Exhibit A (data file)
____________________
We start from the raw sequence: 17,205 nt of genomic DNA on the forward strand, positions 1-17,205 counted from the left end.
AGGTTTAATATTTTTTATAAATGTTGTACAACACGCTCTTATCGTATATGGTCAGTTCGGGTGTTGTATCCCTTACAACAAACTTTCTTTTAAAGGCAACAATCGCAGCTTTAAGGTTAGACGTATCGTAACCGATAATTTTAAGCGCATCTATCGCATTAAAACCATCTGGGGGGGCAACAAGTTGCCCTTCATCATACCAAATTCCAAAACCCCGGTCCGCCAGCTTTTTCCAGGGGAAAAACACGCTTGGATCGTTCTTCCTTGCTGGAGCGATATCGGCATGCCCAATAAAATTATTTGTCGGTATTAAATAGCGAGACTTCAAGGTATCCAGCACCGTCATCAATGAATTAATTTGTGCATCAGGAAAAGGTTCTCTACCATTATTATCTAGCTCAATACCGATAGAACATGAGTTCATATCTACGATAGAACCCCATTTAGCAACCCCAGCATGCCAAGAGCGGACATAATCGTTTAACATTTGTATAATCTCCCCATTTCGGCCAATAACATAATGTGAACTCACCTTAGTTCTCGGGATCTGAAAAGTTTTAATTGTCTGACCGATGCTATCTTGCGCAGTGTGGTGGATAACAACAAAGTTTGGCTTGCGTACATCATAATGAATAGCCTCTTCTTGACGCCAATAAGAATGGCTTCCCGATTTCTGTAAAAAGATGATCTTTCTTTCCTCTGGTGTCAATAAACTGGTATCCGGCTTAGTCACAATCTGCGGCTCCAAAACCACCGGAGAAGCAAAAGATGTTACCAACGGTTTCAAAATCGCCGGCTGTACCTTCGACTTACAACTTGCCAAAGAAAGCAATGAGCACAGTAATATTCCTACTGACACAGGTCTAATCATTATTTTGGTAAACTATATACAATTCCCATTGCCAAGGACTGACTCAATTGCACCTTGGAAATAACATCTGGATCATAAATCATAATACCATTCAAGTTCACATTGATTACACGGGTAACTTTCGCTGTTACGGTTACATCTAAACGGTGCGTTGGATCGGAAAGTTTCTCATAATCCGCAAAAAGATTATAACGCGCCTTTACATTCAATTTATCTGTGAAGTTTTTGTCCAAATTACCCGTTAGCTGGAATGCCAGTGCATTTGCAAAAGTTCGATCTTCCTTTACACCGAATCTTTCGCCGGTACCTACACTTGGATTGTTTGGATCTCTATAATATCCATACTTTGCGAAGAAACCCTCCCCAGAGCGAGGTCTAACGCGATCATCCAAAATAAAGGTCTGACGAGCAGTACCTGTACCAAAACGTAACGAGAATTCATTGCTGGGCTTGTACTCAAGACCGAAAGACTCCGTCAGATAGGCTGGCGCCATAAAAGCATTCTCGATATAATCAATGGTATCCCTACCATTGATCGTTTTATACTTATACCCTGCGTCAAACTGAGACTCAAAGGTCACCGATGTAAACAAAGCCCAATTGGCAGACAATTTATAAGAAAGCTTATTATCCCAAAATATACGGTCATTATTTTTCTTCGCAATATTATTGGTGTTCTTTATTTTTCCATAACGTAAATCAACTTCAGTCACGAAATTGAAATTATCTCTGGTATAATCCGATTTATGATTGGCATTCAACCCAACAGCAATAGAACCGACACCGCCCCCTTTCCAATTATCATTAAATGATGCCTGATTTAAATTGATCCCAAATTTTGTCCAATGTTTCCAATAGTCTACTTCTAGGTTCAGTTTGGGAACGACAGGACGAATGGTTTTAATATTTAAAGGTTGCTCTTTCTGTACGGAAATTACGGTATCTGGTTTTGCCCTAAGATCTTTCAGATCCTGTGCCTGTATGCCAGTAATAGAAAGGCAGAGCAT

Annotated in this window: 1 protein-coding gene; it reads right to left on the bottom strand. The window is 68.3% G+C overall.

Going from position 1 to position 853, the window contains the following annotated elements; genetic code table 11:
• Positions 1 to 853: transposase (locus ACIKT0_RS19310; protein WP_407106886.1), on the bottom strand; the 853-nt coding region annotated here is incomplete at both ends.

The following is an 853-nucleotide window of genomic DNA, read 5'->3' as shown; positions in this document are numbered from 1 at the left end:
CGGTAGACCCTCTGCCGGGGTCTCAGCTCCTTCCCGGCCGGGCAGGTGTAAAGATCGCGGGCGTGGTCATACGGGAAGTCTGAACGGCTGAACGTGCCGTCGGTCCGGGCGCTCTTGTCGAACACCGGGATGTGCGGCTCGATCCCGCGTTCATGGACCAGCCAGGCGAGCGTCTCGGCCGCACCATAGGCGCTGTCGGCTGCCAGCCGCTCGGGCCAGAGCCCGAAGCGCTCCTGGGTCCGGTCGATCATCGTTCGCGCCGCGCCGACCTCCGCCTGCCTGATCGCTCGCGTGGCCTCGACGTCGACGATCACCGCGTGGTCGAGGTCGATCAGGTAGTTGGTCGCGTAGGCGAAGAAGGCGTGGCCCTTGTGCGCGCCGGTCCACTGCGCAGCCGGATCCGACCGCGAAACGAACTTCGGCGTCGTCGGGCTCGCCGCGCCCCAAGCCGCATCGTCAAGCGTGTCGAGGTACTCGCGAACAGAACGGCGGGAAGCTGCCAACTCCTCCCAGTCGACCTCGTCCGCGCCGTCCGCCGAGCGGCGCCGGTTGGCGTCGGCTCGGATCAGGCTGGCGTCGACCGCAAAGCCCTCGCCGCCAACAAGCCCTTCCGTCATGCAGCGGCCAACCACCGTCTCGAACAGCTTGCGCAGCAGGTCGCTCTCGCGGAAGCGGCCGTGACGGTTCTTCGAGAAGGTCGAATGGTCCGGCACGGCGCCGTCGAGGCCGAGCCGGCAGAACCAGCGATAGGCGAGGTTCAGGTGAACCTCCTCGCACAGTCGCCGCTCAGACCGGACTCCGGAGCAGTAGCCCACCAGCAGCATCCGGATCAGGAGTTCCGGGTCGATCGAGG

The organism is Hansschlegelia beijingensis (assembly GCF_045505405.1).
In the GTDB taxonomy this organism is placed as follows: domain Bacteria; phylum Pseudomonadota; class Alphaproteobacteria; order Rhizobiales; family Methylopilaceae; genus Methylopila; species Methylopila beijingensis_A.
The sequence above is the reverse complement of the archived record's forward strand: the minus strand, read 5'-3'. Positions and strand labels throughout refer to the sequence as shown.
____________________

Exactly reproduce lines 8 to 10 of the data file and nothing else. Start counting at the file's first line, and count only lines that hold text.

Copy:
The organism is Hansschlegelia beijingensis (assembly GCF_045505405.1).
In the GTDB taxonomy this organism is placed as follows: domain Bacteria; phylum Pseudomonadota; class Alphaproteobacteria; order Rhizobiales; family Methylopilaceae; genus Methylopila; species Methylopila beijingensis_A.
The sequence above is the reverse complement of the archived record's forward strand: the minus strand, read 5'-3'. Positions and strand labels throughout refer to the sequence as shown.